dangers is all I have known, but few that I have spoken to have been
taught defensive driving. With motor accidents leading teenage death
causes since 1999, students should be taught defensive driving with
the intent of keeping themselves safe. Defensive driving should be
taught not only in the driving schools, but parents should also have
a part in teaching their child driving safety.

Cell
phones have gotten to be a large part of the driving dangers. I
cannot count how many times I have had to slam on the brakes and jerk
the wheel to avoid a driver on their phones bobbing back and forth in
the lane ahead of me. I was told when I got my license that, if I was
ever in an accident with my phone visible or in easy arm’s reach,
I’d be blamed and the insurance would not cover damages. My mother,
having worked for an insurance agency, has taught me the legalities
of motor accidents, so I know the legal dangers of cell phones,
besides the fact that they are illegal in the state of Oklahoma to
have out while driving. This law is not heavily enforced. With
cellphones, I have seen teenagers texting while driving and senior
citizens with their phone at their ear. Cellphones are not just a
teenage danger now. No cellphones should be allowed out within arm’s
reach, although this is a hard law to enforce. However, I have spoken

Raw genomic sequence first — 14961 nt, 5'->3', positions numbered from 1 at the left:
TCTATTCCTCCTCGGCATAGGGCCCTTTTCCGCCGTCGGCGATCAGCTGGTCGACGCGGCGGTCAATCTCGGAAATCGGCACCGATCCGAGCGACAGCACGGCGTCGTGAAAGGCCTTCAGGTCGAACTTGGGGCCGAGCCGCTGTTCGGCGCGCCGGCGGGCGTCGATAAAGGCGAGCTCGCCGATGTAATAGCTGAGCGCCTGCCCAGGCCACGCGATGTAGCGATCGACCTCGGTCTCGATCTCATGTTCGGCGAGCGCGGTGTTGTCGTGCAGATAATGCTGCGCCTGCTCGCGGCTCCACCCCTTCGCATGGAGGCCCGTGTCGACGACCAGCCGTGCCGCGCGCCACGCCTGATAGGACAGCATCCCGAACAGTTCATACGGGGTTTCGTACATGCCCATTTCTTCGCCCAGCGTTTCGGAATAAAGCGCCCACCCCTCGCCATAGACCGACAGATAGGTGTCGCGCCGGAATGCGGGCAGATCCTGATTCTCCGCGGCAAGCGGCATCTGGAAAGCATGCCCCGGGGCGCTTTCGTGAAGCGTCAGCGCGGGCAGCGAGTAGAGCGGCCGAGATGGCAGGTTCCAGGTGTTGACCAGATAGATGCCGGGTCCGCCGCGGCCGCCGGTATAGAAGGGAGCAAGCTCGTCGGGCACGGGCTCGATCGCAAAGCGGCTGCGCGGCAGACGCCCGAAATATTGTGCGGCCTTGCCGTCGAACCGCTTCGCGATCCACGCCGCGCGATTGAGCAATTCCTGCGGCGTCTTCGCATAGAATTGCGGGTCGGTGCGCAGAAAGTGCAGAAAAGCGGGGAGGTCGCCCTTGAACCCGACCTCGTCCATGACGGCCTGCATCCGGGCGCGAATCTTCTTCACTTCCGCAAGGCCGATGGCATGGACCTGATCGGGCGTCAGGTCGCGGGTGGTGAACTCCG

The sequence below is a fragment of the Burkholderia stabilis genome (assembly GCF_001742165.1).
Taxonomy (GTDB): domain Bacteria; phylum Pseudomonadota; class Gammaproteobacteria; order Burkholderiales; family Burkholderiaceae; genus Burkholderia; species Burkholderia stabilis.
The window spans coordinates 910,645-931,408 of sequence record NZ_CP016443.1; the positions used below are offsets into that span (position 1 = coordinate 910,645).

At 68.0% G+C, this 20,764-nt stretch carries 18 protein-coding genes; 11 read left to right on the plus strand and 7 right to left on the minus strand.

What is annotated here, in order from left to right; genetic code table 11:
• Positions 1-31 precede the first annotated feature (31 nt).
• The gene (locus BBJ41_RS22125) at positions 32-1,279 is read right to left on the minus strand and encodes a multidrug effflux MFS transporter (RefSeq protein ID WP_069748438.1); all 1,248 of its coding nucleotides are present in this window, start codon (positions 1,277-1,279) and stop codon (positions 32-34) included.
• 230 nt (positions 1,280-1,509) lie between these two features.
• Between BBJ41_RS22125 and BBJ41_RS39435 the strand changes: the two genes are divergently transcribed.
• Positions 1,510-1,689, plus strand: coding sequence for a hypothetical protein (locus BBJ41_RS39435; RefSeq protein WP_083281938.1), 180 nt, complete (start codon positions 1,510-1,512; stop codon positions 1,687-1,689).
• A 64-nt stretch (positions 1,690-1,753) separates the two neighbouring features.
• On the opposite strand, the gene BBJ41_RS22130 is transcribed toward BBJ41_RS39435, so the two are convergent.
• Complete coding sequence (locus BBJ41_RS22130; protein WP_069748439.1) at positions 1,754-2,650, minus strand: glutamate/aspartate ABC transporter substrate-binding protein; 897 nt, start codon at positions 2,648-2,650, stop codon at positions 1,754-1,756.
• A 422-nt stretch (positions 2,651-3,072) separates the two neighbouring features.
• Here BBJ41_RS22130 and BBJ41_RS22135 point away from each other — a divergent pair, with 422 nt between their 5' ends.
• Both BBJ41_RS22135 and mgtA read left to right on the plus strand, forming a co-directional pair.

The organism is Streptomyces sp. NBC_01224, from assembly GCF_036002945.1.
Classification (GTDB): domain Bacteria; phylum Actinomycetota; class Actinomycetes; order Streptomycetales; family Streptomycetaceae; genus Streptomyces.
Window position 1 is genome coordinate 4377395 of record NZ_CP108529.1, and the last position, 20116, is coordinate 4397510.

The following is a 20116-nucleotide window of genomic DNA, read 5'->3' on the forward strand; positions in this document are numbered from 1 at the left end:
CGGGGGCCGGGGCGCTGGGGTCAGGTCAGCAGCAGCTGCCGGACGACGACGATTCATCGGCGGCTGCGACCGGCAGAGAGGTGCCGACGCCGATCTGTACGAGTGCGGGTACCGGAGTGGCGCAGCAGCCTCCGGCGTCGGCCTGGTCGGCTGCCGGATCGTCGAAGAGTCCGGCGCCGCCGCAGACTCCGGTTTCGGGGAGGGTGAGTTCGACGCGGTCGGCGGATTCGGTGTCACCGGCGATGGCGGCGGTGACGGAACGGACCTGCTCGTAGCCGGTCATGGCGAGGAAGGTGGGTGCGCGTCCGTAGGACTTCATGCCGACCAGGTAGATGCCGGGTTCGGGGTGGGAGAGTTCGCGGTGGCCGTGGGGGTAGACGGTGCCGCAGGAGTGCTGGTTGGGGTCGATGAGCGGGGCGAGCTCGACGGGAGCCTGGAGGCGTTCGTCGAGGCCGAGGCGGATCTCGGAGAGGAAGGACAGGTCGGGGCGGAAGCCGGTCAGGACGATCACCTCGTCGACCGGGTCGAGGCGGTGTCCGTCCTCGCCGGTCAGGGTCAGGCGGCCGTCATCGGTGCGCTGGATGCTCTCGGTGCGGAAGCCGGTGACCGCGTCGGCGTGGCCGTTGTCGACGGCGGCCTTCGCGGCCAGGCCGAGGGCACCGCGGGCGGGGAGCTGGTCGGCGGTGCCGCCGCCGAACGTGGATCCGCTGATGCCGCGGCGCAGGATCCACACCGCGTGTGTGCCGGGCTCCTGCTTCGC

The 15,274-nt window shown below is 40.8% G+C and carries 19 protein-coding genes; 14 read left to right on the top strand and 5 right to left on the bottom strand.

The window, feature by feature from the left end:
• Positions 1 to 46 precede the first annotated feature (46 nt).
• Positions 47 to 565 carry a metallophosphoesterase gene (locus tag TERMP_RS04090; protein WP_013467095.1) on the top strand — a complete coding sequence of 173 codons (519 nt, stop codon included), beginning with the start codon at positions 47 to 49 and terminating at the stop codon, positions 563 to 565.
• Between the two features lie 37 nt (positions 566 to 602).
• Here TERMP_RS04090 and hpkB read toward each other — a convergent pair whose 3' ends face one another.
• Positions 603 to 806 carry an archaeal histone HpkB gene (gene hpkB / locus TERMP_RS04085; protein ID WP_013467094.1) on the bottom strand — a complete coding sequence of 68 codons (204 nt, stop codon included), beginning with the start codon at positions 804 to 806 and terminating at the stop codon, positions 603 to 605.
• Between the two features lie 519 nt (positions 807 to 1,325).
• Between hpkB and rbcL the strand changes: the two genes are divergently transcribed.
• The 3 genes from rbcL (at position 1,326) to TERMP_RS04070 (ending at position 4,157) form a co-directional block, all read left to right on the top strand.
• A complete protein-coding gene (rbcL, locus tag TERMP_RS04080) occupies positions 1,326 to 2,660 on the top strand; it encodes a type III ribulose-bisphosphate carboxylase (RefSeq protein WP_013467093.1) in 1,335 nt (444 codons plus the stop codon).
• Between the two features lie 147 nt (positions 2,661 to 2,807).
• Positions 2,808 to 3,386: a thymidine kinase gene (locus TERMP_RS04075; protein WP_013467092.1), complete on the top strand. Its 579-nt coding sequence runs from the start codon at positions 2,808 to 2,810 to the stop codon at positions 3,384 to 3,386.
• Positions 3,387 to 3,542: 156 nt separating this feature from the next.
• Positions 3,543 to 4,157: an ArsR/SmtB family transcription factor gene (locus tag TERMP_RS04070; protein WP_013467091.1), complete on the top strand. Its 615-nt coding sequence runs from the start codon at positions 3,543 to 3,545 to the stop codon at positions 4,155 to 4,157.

to many classmates who, laughing, say they were pulled over for not
having their lights on at night, but didn’t hear a word about their
phone, unlocked, resting on their leg. Anyone who is pulled over with
their phone out should have a ticket in their hand by the end of the
conversation with the officer. Enforcing the law is the only way to
have respect for the law, despite how unpopular the idea may be for
anyone of any age.

The
stories I have been told and the situations I have been taught to
contemplate have taught me safety at a young age. While my peers are
speeding down residential streets and trying to beat oncoming traffic
for left hand turns, I was taught to stay back away from the pack of
cars all going the same speed and to wait my turn for a left hand
turn. My first and foremost guilt when it comes to driving safely is
my music. I am always cautious about it, but looking over at the
radio, even for a second, is my guilty pleasure while driving. When I
first started driving, I was not as sure of myself, but even now, I
have times where I do not stay in my lane well. I have gotten much
better about this bad habit, but if I could get to the point where I
did not look at the radio once, I would be able to ensure that I
myself, and the drivers around me, were not in danger, even on the
days where I could not find a good radio stations.


Even as a more caution teenage
driver, I have room for improvement, obviously. I see problems in the
road ahead of me, and I see problems with the drivers I share the
road with. No driver is perfect, but ignorance and trying to gain a
license with as little work as possible is a large factor in the
dangerous drivers. More intense teaching is obviously needed, as no
student should have a permit in their hands after six questions, as I
did. Defensive driving should be the first and foremost skill taught
by any driving instructor, behind basic handling of the automotive,
of course. Every moment that drivers are taught with ignorance is
another moment where they are risking paying the price with their
lives or other lives.

Works
Cited

Miniño,
Arialdi M. “Mortality Among Teenagers Aged 12-19 Years: United
States, 1999-2006.”
Centers
for Disease Control and Prevention
,
Centers for Disease Control and Prevention, 5 May 2010,
www.cdc.gov/nchs/products/databriefs/db37.htm.